The first field application of a low-cost MPC for grid-interactive K-12 schools: Lessons-learned and savings assessment

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Journal Article

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K-12 schools are the largest energy consumers in the public sector, with their HVAC energy consumption representing the largest portion of their total energy use. While transitioning these schools to grid-interactive HVAC system operation through advanced controls offers significant financial and environmental benefits, and model predictive control (MPC) has been identified as a promising solution to achieve that, very few MPCs are affordable and have been deployed in K-12 schools. This situation raises concerns about the unclear real-world benefits of MPC technology among facility managers and industries. To address this gap, this paper presents a low-cost MPC solution that requires minimal control infrastructure costs and a unique field demonstration at a K-12 school, conducted for both cooling and heating seasons. This work adopted a previously developed MPC and extended it for use in the school application. The MPC aims to coordinate multiple packaged units to eliminate unnecessary peaks and shift cooling or heating loads in response to grid signals based on load conditions, while maintaining thermostat temperatures within school-defined bounds. Throughout the field tests, the MPC achieved a 24% reduction in peak demand during the cooling season and shifted cooling or heating loads by up to 16% in response to the school’s utility tariff, considering load conditions, while also allowing end-users to override thermostat setpoints. The paper also discusses the limitations of this study and future research directions for better performance of the MPC at K-12 schools.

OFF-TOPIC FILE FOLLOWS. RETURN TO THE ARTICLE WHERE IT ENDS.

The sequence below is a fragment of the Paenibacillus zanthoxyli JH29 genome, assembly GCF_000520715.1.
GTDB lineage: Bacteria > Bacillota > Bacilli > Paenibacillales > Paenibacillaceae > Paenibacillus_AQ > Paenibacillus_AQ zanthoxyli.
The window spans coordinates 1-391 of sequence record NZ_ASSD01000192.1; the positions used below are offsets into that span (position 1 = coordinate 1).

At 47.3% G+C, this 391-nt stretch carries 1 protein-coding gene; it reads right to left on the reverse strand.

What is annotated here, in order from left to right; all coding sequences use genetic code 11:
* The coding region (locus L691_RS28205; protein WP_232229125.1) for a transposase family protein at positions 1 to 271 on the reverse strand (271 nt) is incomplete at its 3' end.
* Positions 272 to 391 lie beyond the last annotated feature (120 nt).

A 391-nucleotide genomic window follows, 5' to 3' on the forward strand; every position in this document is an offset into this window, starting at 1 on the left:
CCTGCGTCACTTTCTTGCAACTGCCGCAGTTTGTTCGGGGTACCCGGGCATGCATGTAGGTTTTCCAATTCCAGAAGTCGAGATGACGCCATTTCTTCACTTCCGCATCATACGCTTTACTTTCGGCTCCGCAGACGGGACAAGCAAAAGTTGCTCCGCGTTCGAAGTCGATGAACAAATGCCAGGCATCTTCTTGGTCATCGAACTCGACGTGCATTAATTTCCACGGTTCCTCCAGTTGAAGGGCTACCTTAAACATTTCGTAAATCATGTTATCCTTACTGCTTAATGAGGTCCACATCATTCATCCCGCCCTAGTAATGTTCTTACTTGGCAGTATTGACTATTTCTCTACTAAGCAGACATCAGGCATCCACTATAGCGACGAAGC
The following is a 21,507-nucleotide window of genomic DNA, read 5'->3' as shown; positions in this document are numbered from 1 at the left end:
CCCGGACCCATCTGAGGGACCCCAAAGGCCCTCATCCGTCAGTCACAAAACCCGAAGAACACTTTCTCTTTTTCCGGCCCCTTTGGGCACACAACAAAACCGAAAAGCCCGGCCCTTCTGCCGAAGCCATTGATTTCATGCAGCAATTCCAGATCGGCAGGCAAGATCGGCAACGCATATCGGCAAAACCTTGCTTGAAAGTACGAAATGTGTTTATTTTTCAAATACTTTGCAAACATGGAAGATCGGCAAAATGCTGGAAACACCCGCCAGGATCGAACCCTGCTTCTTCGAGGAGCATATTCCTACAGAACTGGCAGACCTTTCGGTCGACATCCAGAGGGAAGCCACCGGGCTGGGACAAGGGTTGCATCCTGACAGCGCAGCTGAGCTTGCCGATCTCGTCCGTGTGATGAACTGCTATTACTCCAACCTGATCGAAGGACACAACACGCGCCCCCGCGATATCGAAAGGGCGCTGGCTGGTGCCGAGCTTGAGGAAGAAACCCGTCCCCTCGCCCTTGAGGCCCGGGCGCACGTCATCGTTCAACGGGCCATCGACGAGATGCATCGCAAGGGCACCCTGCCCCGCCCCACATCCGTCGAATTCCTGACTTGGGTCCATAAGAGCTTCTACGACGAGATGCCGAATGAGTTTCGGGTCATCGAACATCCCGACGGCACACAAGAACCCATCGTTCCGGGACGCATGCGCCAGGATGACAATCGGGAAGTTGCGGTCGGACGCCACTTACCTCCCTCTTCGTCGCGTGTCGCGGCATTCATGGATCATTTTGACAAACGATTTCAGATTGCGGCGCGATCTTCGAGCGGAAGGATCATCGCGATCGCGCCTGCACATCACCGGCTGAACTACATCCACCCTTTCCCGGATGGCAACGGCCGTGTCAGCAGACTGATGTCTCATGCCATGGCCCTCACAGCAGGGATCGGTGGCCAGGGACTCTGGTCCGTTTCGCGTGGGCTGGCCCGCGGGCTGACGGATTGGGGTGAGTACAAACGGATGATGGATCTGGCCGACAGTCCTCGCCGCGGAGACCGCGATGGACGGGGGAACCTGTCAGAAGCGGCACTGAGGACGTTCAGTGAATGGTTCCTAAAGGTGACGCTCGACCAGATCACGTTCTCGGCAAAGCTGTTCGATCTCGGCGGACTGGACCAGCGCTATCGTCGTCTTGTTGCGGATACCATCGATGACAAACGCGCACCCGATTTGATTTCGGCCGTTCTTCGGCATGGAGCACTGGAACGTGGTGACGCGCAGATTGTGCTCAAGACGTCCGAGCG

Energy and Buildings



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